Posted on Friday, September 17, 2010
by Alexandra Matthews
A weekly compilation of underreported developments in Asia
For the first time ever, the Taiwanese and Chinese coast guards will conduct a joint maritime rescue drill. Both countries will contribute boats and aircraft to simulate a sea collision.
An Indonesian counter-terrorism unit based on the island of Ambon will be disbanded after allegations its members tortured political protestors. Indonesia’s counter-terrorism measures have come under fire recently for what some describe as human rights abuses.
The Chinese Communist Party has launched an online message board, “Direct Line to Zhongnanhai”, that allows citizens to post questions and comments for China’s leaders. The 26 types of banned content, including “obscure and vacuous” content, however, suggest that it is a marginal step toward open political debate and discussion in China.
China has established a space-ground integrated multi-functional space tracking and control network for tracking manned space missions and supporting its 20-odd satellites.
South Korea is redirecting the focus of its navy to be better prepared to defend against North Korean provocation. The redrawing of its coastal defense plans marks a shift away from the navy’s traditional emphasis on open-sea operations.
Troubled Thailand takes a step toward political reconciliation as the Bhumjaithai Party seeks public support for amnesty for those who participated in red-shirt and yellow-shirt protests with the exception of politicians.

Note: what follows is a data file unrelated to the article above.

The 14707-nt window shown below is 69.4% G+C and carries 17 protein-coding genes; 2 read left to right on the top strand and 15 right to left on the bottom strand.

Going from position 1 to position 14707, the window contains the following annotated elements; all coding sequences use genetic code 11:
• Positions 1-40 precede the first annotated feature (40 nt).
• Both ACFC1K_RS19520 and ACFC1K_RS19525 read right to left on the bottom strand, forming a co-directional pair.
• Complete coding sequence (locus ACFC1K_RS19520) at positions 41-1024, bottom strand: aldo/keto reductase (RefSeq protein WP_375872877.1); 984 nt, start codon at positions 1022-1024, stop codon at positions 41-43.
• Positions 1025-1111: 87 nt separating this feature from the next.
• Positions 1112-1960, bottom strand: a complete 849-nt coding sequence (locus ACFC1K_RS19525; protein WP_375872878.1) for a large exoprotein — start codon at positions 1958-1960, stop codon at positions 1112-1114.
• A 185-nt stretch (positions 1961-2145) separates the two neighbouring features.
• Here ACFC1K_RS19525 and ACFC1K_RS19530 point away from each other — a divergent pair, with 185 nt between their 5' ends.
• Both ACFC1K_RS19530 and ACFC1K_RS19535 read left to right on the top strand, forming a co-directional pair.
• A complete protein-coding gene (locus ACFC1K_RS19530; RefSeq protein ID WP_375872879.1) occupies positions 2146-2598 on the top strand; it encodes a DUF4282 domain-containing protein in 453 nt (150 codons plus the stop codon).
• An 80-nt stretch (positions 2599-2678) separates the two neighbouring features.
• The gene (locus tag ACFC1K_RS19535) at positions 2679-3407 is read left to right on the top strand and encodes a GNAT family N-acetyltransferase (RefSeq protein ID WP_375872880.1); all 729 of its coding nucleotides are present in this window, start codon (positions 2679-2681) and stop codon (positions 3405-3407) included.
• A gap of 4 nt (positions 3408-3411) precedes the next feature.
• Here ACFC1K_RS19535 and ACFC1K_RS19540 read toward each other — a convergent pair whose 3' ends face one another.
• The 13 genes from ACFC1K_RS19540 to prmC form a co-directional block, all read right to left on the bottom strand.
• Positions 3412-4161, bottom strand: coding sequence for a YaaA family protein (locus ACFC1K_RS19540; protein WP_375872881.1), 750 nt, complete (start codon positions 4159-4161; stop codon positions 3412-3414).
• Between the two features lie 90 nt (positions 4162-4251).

South Korea raises the limit for South Koreans staying overnight in the Kaesong Industrial Complex by 50% as a response to lower production levels caused by fatigue and other staffing-related problems.
Pakistani printers have admitted to producing thousands of fake voter registration cards ahead of Afghanistan’s parliamentary elections. The printers say they are printing the cards at the request of Afghan officials, a sign that fraud and corruption will likely influence the results of the upcoming elections on Saturday.
As part of its new "RISING initiative", South Korea will provide $1.09 billion to 12 African countries to improve infrastructure and spur economic growth. South Korea has been stepping up its engagement with Africa, including boosting economic assistance, leasing farmland and exploring mining resources.
July marked the first time since April that China bought more US Treasury debt that it sold, placing its total holdings at $847 billion. Japan, the United States’ second largest lender, bought $17 billion worth of US bonds, bringing its total closer to China’s at $821 billion.
A Chinese consortium will build another port in Sri Lanka’s capital, Colombo. China, Sri Lanka’s largest lender, has already constructed a port in south Sri Lanka. The new port will bring the island nation one step further to becoming a shipping hub for South Asia.
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